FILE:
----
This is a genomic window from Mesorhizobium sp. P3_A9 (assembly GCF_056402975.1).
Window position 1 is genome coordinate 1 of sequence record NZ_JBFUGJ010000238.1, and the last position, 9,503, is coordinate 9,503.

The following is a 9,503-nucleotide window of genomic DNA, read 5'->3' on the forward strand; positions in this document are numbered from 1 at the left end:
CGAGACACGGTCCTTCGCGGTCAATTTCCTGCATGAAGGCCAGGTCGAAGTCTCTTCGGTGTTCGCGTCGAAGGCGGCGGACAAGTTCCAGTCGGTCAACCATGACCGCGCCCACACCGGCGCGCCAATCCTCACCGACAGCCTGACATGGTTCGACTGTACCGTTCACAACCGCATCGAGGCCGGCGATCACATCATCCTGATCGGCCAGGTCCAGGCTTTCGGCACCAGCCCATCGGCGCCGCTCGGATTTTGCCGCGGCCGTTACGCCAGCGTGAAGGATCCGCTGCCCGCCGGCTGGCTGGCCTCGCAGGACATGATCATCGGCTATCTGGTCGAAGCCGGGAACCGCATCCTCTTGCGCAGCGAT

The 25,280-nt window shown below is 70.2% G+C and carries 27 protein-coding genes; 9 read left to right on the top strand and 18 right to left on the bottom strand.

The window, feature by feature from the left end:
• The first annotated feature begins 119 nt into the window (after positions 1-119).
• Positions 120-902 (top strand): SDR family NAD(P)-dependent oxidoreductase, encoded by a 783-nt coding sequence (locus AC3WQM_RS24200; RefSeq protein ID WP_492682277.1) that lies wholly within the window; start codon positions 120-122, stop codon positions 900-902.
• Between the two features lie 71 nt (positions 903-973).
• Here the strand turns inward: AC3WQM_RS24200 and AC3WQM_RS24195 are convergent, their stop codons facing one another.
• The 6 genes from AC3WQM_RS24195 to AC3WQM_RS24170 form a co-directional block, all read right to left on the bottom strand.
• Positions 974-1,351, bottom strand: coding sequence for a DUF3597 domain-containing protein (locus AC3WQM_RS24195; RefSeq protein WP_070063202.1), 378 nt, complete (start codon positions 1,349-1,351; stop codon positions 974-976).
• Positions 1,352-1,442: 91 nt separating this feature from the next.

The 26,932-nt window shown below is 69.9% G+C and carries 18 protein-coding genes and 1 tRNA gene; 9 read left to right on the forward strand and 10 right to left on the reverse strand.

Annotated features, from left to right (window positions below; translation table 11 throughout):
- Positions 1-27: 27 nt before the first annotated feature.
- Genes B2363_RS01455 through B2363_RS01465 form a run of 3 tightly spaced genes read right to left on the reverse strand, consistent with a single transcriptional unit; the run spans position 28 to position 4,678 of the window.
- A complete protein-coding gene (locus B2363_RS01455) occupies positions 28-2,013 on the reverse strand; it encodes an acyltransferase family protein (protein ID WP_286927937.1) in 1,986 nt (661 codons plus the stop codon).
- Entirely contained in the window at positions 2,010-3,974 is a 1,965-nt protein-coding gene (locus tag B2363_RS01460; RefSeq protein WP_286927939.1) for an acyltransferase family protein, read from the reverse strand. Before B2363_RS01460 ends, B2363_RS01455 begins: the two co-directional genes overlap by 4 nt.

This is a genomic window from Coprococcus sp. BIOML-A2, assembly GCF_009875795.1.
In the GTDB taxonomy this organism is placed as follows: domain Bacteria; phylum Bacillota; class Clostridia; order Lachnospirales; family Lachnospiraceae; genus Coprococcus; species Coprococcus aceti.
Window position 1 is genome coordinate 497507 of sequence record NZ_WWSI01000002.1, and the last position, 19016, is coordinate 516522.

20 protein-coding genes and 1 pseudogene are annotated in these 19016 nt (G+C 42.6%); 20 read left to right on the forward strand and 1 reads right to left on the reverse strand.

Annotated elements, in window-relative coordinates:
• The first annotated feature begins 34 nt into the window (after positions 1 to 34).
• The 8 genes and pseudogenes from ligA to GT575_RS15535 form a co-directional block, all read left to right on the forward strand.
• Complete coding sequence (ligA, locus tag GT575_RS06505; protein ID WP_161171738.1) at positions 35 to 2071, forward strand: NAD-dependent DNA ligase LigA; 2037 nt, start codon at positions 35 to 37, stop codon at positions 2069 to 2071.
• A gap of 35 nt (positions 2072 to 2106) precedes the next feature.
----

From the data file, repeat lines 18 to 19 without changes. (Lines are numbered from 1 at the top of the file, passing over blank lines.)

- A complete protein-coding gene (locus B2363_RS01455) occupies positions 28-2,013 on the reverse strand; it encodes an acyltransferase family protein (protein ID WP_286927937.1) in 1,986 nt (661 codons plus the stop codon).
- Entirely contained in the window at positions 2,010-3,974 is a 1,965-nt protein-coding gene (locus tag B2363_RS01460; RefSeq protein WP_286927939.1) for an acyltransferase family protein, read from the reverse strand. Before B2363_RS01460 ends, B2363_RS01455 begins: the two co-directional genes overlap by 4 nt.